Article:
• The Denver Nuggets had a logjam in the frontcourt. Nikola Jokic is already well on the path to superstardom, but the Nuggets had a bit of a logjam up front with promising youngster Jusuf Nurkic and rumor mill veteran Kenneth Faried, not to mention rookie Juancho Hernangomez and still-useful Darrell Arthur.

    Something had to give, especially as it became painfully obvious that Jokic and Nurkic struggled to play alongside one another.

    The other shoe finally dropped this past weekend, with Denver pulling the trigger on a deal that sent Nurkic to the Portland Trail Blazers in exchange for Mason Plumlee. The teams also exchanged some draft picks, but the fun stuff is really in the swap of players.

    Nuggets GM Tim Connelly met with the press this morning, with BSNDenver’s Harrison Wind in attendance.

    That’s an unsurprising takeaway for Denver, but it’s absolutely the right call.

    Put simply, the Nuggets need to build around Nikola Jokic. Every trade, signing and draft pick should be centered around leveraging Jokic’s many strengths; namely his elite passing.

    On the surface, trading one big for another doesn’t exactly clear up the roster considering Faried is still around (for now), but Plumlee’s skillset is a perfect fit for the direction that Denver should be heading. The NBA’s leading big men for assists? DeMarcus Cousins (4.8), Nikola Jokic (4.2), Marc Gasol (4.2), Mason Plumlee (4.0).

    Plumlee’s passing acumen will fit wonderfully in Denver’s second unit, as having a Diet Jokic With Lime as Big Honey’s direct backup simplifies decision making for the front office. By acquiring a similar player to run a similar system, Denver will be able to spend more efficiently on the open market. The same players that complement Jokic will work with Plumlee and vice versa. There won’t be a need to tie two or three players at the hip in any given lineup. The consistent presence of a big that can handle the ball and dish with aplomb will allow Denver to target complementary players more easily, either by acquiring players of a similar profile or bargain hunting for a player with one specific skill, if not some combination of both. A pure rim protector would come cheaper than someone who can patrol the paint and guard stretch fours, for example.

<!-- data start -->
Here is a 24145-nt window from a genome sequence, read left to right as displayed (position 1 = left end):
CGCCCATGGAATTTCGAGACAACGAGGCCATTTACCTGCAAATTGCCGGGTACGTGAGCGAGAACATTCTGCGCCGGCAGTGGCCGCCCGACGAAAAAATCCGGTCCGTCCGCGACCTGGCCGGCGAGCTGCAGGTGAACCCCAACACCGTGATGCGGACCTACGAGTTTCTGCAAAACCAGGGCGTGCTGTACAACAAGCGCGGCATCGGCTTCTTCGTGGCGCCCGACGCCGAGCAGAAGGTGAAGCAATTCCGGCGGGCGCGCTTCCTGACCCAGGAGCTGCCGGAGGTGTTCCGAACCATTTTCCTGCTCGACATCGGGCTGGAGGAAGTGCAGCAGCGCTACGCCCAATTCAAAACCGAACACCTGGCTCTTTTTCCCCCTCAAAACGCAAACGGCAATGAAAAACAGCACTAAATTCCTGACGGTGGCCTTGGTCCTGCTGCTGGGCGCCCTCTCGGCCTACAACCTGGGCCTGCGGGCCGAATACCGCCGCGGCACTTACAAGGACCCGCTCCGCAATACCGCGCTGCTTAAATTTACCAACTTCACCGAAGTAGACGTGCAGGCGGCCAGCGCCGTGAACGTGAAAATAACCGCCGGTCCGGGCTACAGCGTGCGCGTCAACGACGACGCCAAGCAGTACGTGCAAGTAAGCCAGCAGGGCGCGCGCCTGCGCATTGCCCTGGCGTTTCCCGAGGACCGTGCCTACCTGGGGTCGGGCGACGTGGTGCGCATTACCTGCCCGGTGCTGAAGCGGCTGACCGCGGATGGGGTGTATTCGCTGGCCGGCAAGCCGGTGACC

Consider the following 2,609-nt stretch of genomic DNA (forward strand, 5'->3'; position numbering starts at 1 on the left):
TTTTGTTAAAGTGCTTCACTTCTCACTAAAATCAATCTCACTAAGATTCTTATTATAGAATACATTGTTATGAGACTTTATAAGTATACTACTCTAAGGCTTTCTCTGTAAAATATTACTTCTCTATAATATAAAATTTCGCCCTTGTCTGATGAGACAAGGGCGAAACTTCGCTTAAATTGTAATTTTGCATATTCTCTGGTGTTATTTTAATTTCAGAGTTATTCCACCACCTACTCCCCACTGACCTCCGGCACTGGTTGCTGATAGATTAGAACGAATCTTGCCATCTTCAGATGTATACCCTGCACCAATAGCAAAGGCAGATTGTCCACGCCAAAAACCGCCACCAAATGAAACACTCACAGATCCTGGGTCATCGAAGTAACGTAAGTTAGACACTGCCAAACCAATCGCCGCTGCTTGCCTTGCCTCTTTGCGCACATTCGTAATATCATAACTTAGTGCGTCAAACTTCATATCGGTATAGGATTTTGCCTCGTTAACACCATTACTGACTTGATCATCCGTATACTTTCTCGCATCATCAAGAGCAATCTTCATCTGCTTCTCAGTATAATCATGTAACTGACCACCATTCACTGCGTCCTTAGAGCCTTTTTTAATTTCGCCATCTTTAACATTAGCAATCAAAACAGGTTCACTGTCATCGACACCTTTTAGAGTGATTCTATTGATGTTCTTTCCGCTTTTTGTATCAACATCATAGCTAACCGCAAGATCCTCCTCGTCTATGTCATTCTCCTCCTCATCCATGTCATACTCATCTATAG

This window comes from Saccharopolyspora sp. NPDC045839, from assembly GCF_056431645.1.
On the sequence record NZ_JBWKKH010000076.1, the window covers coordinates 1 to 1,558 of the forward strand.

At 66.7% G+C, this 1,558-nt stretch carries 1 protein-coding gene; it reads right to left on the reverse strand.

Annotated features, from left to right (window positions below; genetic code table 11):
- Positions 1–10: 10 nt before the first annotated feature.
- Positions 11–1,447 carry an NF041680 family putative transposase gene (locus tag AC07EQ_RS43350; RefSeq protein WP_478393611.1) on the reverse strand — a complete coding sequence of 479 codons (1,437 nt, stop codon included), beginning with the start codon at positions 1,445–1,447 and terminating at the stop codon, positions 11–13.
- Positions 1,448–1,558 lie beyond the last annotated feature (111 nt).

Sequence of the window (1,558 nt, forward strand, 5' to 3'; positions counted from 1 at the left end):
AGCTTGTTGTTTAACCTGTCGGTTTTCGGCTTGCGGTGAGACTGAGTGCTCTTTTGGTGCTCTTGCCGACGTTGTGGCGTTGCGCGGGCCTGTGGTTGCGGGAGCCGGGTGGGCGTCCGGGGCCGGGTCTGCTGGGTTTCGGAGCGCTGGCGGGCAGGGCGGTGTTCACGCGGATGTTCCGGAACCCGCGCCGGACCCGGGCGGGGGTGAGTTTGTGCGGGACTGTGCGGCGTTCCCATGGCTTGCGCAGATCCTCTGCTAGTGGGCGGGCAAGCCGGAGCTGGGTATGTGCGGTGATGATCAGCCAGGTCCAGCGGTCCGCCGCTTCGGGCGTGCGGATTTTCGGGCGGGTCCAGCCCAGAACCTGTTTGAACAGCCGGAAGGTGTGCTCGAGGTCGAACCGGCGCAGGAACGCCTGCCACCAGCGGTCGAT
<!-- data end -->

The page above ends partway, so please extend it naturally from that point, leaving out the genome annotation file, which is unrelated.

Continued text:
Versatility is key in today’s NBA, and both Jokic and Plumlee allow the Nuggets to operate with a roster full of uniquely skilled pieces. That’s without getting into Plumlee’s mobility advantage; coach Mike Malone has already stated that they can see Plumlee guarding more athletic power forwards. He’s unlocking new areas that Nurkic never could.

    It’s really hard not to like this for Denver, considering Nurkic’s capped upside on a roster that just doesn’t suit him. He gets a fresh start, and the Blazers will get a cost-controlled big that can offer some rim protection; Portland gets a long-desired skill while getting something back for a player set to hit free agency. Plumlee was a good player for the Blazers, but considering the state of the franchise it’s unknown whether they’d want to commit to a new deal when a heavy re-tool is in order.

    As for the financial impact on Denver? As you saw above, they plan to keep Plumlee around. The Nuggets have ample cash to spend and that’s without considering the likely departure of Danilo Gallinari. Spending a little bit more on a backup center who fits as beautifully as Plumlee is worth the plunge, especially considering the effect it will have on the rest of their roster construction efforts.

    It’s impossible to guarantee that the Jokic-Plumlee era will be a success but on paper it’s a phenomenal gambit. The Nuggets are smartly navigating the final stages of their rebuild and could soon be more than just a fun League Pass watch. Denver’s looking to the future; one that might be here very, very soon.

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